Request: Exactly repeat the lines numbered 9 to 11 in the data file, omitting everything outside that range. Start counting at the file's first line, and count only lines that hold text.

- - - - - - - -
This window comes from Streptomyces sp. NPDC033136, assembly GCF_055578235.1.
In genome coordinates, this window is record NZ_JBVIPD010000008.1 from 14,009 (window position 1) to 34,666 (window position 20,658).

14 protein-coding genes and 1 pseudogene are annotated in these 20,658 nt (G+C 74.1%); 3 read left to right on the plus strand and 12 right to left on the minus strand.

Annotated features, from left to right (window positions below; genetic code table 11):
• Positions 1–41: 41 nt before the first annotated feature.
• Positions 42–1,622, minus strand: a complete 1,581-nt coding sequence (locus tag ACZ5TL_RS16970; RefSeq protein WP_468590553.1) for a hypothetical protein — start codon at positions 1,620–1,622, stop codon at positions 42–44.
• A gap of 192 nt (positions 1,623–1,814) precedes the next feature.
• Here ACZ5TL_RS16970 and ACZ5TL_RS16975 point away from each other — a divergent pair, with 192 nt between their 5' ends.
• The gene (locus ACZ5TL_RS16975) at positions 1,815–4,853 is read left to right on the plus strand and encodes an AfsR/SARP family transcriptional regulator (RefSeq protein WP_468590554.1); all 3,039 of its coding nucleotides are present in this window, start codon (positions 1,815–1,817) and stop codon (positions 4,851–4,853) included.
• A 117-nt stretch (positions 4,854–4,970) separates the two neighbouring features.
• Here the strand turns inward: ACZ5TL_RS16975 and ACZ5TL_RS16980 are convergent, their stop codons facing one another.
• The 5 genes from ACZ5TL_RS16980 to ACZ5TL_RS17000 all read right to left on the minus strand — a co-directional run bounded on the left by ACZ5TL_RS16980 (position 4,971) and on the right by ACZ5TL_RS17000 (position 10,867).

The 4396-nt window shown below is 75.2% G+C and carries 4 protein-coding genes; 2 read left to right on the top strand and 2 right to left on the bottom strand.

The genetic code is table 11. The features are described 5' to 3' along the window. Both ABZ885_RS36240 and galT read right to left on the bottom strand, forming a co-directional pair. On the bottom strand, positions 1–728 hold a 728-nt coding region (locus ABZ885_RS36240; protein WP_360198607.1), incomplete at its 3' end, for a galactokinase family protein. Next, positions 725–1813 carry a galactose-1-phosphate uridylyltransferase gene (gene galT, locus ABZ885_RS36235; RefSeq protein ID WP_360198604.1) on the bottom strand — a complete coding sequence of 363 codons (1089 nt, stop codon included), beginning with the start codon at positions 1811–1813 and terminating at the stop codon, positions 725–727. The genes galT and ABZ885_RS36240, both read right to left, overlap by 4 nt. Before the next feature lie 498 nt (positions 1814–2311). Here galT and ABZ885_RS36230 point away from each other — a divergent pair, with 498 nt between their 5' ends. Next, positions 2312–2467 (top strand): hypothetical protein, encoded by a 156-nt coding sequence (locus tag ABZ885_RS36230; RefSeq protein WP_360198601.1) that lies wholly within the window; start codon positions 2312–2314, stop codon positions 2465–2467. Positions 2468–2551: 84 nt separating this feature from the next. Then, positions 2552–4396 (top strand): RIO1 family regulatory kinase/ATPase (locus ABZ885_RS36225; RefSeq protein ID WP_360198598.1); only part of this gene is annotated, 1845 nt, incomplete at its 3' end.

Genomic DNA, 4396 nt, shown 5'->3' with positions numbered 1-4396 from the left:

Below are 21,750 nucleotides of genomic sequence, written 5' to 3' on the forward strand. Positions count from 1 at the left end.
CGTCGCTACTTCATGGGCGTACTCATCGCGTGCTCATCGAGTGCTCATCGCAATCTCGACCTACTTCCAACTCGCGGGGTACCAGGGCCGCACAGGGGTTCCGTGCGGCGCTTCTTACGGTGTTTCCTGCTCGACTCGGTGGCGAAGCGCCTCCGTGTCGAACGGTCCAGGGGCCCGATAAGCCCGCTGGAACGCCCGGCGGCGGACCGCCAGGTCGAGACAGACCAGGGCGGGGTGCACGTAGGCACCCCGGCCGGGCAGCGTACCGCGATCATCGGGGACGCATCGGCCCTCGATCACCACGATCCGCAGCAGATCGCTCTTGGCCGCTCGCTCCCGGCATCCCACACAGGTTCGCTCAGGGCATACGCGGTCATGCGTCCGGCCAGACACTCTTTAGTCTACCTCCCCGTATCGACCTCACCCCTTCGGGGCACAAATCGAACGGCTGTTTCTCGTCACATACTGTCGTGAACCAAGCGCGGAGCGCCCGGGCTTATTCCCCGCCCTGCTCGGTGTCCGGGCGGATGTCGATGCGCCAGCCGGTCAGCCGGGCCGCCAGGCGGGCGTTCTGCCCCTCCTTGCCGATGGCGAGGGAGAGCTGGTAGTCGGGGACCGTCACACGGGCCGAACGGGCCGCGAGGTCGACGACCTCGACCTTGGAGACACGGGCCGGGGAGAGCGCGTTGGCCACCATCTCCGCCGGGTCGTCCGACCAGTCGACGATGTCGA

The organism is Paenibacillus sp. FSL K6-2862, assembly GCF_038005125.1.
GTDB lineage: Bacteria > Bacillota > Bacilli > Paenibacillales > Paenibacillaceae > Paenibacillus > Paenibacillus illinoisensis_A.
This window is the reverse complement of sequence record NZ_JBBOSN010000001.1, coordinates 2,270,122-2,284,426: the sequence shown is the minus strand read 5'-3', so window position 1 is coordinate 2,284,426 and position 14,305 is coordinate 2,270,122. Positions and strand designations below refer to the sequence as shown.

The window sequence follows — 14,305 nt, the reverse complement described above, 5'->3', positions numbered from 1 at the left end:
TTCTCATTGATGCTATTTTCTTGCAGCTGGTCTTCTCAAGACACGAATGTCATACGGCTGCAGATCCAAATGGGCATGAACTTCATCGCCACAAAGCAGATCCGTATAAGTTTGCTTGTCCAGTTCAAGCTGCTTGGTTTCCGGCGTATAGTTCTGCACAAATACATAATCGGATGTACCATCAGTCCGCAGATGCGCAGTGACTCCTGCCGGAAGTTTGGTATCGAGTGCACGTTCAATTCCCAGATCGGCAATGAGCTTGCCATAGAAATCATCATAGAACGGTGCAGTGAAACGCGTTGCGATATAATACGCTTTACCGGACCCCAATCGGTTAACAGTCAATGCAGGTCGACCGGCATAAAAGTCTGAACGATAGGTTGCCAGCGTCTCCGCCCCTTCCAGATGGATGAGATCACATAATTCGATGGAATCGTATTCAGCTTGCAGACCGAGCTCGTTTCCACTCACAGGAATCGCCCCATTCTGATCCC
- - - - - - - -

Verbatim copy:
• The gene (locus ACZ5TL_RS16975) at positions 1,815–4,853 is read left to right on the plus strand and encodes an AfsR/SARP family transcriptional regulator (RefSeq protein WP_468590554.1); all 3,039 of its coding nucleotides are present in this window, start codon (positions 1,815–1,817) and stop codon (positions 4,851–4,853) included.
• A 117-nt stretch (positions 4,854–4,970) separates the two neighbouring features.
• Here the strand turns inward: ACZ5TL_RS16975 and ACZ5TL_RS16980 are convergent, their stop codons facing one another.